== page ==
"There's an area of low pressure that'll be forming along the Texas coast, and that will be about the time that moisture from Patricia will be arriving," Feltgen said. The wet weather was forecast to spread from Texas to the central Gulf Coast by early next week.
On Saturday afternoon, the remains of Patricia were about 45 miles southwest of the Mexican city of Monterrey, and moving to the northeast at 22 mph.
That such a monster storm could inflict so little harm seemed wondrous. Patricia formed suddenly Tuesday and quickly strengthened to a hurricane. Within 30 hours it had zoomed to a record-beating Category 5 storm, catching many off guard with its rapid growth.
By Friday it was the most powerful hurricane on record in the Western Hemisphere, with a central pressure of 880 millibars, according to the hurricane center.
Patricia's power while still out at sea was comparable to that of Typhoon Haiyan, which left more than 7,300 dead or missing in the Philippines two years ago, according to the U.N.'s World Meteorological Organization.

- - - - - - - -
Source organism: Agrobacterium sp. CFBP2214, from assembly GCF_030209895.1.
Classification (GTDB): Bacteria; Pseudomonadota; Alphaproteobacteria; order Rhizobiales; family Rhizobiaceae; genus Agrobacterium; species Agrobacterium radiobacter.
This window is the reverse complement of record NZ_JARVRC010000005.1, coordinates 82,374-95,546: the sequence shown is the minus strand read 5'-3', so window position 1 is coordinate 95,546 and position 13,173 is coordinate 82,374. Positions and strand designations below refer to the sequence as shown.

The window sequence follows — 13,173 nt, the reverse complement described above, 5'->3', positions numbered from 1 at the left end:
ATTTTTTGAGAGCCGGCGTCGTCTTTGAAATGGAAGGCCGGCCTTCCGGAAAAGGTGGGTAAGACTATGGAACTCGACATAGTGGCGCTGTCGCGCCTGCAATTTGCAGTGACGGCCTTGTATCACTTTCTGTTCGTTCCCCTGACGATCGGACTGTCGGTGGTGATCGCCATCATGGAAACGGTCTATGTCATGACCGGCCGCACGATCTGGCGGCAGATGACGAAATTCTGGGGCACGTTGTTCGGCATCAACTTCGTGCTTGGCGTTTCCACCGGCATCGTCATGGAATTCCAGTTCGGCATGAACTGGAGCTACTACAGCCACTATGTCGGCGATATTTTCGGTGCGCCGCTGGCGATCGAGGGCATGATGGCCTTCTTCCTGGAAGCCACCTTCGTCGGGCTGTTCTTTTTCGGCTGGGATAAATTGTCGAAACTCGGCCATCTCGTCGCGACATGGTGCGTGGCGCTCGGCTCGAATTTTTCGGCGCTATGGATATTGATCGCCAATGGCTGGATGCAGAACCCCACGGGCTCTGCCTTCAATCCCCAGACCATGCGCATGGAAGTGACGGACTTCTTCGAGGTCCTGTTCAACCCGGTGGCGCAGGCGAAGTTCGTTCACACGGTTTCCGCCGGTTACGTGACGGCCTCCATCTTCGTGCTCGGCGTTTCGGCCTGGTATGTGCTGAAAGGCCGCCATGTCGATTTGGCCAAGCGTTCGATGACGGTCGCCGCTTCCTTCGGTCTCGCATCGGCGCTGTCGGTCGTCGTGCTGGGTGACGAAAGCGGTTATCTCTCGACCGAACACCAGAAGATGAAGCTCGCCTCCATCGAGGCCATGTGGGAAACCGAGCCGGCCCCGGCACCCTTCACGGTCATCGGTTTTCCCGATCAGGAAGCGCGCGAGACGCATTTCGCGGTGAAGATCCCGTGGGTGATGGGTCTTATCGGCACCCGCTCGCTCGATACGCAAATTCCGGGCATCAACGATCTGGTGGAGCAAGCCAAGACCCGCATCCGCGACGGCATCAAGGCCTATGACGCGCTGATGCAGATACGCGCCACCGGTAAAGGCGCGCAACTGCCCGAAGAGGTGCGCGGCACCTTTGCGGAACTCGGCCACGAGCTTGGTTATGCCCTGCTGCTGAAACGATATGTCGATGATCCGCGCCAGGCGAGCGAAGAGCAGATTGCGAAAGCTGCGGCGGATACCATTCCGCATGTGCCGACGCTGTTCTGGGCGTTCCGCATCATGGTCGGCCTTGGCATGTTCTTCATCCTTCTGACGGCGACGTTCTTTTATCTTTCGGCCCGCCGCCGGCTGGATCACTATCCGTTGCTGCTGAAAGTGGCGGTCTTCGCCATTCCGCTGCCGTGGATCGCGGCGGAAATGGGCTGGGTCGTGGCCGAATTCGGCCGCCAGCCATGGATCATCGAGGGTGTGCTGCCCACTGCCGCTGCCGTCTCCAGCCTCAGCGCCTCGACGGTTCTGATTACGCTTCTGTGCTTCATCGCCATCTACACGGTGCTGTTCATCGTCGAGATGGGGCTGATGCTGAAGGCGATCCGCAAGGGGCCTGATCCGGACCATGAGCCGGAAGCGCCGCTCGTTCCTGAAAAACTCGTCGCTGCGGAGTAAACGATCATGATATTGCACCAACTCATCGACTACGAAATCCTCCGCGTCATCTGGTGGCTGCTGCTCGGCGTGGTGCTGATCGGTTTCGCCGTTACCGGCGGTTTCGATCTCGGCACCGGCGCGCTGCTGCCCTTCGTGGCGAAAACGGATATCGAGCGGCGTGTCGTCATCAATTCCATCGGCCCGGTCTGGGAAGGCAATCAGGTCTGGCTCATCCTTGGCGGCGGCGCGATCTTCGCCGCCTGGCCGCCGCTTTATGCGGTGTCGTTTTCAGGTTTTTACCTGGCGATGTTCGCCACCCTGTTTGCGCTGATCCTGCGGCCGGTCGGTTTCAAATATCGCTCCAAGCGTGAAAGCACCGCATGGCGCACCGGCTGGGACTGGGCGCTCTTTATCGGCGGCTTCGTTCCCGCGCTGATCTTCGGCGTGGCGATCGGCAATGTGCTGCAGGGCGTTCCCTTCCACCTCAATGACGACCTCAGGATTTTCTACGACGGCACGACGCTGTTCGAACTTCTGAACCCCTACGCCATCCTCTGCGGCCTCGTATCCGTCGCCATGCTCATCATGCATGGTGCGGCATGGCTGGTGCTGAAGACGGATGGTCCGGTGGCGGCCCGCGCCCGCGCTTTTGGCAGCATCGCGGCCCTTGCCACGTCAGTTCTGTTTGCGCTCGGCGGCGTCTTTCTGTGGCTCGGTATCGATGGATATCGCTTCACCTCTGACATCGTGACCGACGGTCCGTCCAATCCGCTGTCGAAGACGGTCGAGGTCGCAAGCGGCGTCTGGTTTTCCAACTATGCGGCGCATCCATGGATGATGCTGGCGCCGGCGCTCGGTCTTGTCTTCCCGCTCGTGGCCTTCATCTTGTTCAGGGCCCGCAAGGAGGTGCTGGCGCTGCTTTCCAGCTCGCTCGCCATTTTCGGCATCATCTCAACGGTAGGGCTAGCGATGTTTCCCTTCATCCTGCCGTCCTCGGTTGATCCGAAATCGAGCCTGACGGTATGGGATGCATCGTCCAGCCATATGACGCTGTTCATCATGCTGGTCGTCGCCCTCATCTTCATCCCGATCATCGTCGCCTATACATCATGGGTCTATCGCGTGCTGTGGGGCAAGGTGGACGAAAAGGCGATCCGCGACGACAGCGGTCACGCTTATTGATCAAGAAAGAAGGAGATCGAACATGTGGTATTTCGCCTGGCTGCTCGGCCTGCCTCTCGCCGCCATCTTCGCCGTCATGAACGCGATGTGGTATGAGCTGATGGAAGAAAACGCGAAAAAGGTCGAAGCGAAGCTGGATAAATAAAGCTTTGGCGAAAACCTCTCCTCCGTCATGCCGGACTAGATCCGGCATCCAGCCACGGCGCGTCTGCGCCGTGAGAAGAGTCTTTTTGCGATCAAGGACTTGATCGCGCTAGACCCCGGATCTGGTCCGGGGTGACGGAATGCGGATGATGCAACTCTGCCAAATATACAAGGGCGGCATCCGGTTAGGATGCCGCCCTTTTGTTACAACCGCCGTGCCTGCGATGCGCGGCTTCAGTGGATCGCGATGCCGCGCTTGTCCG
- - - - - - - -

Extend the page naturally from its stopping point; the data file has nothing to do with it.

Hurricane experts praised Mexico's expertise at storm preparations and credited good fortune.
The mountains in the area quickly weakened the storm, and the coastal landscape did not offer the right conditions for a storm surge that could have become a devastating wall of water.
The most affected part of the coast did not have a large area of shallow water "conducive for piling up a huge storm surge," said Jeff Masters, director of meteorology at Weather Underground.
The storm was also moving fast enough at landfall — about 20 mph (35 kph) — that its heavy rains "did not stay in place long enough to generate the kinds of devastating floods we've seen in the past from Mexican hurricanes," Masters noted.
Mexico's transport secretary, Gerardo Ruiz Esparza, put it another way: "Nature was good to us."